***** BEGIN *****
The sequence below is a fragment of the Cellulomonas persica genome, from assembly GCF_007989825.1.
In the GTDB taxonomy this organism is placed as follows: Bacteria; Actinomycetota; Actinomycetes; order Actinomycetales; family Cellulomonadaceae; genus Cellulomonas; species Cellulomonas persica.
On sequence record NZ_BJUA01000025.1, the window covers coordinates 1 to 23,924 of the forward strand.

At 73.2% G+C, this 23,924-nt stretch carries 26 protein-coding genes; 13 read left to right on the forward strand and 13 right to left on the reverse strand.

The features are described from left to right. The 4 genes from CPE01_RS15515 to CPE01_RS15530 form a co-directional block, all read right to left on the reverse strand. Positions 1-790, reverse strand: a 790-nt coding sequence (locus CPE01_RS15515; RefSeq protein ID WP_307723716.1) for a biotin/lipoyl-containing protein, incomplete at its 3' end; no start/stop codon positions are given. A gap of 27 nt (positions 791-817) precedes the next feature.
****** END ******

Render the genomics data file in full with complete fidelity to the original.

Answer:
The sequence below is a fragment of the Cellulomonas persica genome, from assembly GCF_007989825.1.
In the GTDB taxonomy this organism is placed as follows: Bacteria; Actinomycetota; Actinomycetes; order Actinomycetales; family Cellulomonadaceae; genus Cellulomonas; species Cellulomonas persica.
On sequence record NZ_BJUA01000025.1, the window covers coordinates 1 to 23,924 of the forward strand.

At 73.2% G+C, this 23,924-nt stretch carries 26 protein-coding genes; 13 read left to right on the forward strand and 13 right to left on the reverse strand.

The features are described from left to right. The 4 genes from CPE01_RS15515 to CPE01_RS15530 form a co-directional block, all read right to left on the reverse strand. Positions 1-790, reverse strand: a 790-nt coding sequence (locus CPE01_RS15515; RefSeq protein ID WP_307723716.1) for a biotin/lipoyl-containing protein, incomplete at its 3' end; no start/stop codon positions are given. A gap of 27 nt (positions 791-817) precedes the next feature.